On their first date he took her to one of Mount Royal’s look out points to enjoy the view of Montreal and the water beyond. He asked her to visualize what it would look like to stand there as an enormous sea creature rose from the water to destroy the city. The sounds of the creature’s roar reaching them a half second later, weakening their knees, preventing them from taking even a step back.
To her credit, she didn’t walk away right then. She asked insightful follow up questions instead.
He was in love and so was she.
Months later as they finally admitted to each other how they felt on that date, their recounting differed but the result was the same.
He was nervous. The first time he remembered seeing her was on her student association campaign posters. He voted for her without ever having read her campaign platform. He kept that from her on the first date. She talked about her work. He didn’t regret his decision to vote for her. Either way she had lost.
He took the lead on planning the date since he was the one who asked and she enthusiastically said yes. He wanted it to be simple. Coffee at a nice café and a long stroll. If the date was going well, he wanted the opportunity to decide on the spot between a number of pre-determined activities. He chose one of those coffee houses where they didn’t serve drip coffee, all the chairs and tables were different and local art covered the walls. He was pleased that the selection was appreciated and that he was able to recommend a beverage. He ordered two macchiatos. They spent two hours there and the only thing that broke their conversational run was that she had to go to the bathroom. When she came back out, he was standing with her jacket in hand, ready to suggest a walk. It was a deliberate choice. He was trying to look decisive. He thought she would be impressed.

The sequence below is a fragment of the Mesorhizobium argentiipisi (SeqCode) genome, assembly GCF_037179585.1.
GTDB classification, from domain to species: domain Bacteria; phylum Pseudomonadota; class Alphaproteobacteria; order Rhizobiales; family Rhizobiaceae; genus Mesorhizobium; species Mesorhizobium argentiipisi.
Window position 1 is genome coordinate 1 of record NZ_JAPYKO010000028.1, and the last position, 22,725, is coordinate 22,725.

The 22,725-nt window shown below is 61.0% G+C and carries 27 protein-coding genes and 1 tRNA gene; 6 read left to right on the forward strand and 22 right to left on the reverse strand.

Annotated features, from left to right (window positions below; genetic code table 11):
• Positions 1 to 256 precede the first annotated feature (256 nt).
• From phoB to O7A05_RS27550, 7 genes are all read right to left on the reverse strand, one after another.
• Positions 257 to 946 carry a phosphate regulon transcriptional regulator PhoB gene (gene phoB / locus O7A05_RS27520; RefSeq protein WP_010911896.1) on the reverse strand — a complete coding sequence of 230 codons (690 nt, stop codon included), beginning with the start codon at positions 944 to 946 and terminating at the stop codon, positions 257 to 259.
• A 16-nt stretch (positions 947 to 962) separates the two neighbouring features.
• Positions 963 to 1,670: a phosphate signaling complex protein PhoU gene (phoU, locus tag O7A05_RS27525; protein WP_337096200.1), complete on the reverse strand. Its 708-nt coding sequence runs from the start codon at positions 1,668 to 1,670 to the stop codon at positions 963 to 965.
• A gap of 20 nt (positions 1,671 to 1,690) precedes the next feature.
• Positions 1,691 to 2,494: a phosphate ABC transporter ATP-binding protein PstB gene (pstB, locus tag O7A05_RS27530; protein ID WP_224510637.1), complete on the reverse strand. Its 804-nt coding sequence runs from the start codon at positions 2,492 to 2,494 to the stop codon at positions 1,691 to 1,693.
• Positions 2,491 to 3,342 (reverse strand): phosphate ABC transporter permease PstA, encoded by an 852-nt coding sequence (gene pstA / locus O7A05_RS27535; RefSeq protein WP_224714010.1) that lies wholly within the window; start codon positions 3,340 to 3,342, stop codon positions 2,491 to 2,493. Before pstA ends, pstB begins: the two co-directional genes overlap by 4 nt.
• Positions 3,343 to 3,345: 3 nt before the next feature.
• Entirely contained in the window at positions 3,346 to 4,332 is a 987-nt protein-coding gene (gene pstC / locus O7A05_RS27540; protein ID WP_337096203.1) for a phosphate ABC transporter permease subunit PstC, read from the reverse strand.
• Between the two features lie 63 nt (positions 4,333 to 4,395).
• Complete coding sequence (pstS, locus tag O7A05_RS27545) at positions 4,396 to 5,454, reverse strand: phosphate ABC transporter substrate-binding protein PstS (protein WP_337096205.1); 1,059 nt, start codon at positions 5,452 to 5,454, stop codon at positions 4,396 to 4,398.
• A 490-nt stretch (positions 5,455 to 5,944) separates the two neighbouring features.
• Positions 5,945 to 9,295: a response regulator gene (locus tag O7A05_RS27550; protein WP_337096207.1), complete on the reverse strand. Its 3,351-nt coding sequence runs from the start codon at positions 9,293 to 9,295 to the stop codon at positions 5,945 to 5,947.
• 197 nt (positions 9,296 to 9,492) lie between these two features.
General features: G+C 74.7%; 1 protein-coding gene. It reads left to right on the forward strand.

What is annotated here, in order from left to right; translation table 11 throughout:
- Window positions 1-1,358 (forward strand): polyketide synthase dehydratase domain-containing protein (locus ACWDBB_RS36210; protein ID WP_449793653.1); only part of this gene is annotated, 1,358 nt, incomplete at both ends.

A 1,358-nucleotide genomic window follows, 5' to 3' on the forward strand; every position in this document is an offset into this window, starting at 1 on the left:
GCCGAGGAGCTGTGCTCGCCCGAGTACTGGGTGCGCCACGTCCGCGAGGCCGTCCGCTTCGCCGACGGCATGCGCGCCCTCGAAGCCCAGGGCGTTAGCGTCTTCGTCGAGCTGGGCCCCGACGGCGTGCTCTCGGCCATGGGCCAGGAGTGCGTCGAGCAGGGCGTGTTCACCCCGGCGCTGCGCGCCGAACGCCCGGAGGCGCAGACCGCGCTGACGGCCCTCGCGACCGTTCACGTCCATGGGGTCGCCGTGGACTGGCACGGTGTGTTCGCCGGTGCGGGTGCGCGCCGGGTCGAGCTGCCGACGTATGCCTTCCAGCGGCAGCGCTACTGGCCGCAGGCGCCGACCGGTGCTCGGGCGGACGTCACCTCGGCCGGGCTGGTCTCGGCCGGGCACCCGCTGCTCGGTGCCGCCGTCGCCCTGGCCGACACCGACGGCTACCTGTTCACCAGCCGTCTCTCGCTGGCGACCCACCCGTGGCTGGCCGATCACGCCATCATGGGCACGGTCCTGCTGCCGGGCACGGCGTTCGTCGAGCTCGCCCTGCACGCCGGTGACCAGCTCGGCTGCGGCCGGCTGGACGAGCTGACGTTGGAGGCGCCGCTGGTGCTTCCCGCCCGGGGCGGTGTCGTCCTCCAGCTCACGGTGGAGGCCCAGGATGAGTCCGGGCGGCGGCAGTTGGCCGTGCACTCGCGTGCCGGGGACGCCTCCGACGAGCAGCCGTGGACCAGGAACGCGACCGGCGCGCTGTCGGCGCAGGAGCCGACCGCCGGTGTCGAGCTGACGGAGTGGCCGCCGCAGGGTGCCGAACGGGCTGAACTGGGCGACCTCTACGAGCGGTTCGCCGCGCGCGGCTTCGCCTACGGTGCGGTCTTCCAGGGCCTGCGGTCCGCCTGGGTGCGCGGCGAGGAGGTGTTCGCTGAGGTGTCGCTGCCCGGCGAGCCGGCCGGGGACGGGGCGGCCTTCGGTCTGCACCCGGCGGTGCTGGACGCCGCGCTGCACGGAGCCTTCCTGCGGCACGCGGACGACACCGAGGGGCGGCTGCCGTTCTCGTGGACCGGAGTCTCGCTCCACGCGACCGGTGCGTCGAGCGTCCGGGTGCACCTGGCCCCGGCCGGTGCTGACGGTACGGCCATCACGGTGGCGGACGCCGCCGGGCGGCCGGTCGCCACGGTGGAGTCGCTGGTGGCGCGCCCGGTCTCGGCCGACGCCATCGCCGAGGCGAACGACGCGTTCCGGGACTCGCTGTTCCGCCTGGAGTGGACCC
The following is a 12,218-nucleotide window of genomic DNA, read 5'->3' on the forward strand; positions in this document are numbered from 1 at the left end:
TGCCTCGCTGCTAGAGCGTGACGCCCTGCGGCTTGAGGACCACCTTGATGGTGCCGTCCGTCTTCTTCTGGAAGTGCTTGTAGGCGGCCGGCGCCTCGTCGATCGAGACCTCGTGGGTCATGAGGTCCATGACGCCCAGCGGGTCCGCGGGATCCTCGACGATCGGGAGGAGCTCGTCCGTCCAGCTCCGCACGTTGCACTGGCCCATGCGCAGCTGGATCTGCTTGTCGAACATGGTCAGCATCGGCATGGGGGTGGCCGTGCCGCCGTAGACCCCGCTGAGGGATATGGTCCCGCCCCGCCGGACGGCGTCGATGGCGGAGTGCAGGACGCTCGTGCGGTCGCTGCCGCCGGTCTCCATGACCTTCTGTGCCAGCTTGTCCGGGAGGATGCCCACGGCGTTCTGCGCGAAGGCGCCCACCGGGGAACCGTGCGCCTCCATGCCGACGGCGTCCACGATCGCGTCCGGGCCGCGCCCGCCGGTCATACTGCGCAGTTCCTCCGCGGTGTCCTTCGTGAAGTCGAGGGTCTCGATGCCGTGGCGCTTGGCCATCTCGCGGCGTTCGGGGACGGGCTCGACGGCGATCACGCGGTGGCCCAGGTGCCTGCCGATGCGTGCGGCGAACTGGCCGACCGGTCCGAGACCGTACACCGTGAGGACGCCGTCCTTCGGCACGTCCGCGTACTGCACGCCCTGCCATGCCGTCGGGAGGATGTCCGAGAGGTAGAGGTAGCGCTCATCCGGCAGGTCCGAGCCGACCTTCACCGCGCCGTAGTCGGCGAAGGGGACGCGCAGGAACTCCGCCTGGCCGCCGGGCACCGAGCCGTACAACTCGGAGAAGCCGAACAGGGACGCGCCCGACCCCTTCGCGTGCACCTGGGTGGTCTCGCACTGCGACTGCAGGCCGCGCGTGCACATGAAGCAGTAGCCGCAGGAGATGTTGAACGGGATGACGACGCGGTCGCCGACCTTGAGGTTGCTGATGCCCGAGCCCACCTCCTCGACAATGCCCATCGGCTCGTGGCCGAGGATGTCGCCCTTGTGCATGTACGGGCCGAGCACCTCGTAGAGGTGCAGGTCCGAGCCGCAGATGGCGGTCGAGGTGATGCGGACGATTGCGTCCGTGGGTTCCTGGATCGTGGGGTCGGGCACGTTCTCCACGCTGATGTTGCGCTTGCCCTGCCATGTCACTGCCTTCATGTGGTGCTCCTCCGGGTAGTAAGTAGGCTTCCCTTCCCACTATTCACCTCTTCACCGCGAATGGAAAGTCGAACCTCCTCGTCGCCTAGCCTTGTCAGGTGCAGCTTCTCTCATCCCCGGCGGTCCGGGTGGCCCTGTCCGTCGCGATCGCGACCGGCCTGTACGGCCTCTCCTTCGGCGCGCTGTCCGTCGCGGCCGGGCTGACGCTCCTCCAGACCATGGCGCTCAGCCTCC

The walk was pleasant enough even though it was cool out. The hike up Mount Royal was a last-minute decision. She wore sensible shoes. They continued to speak for another half hour then walked back to her place, where he respectfully declined to go in but made definite plans with her for the weekend so she wouldn’t take it as a negative sign.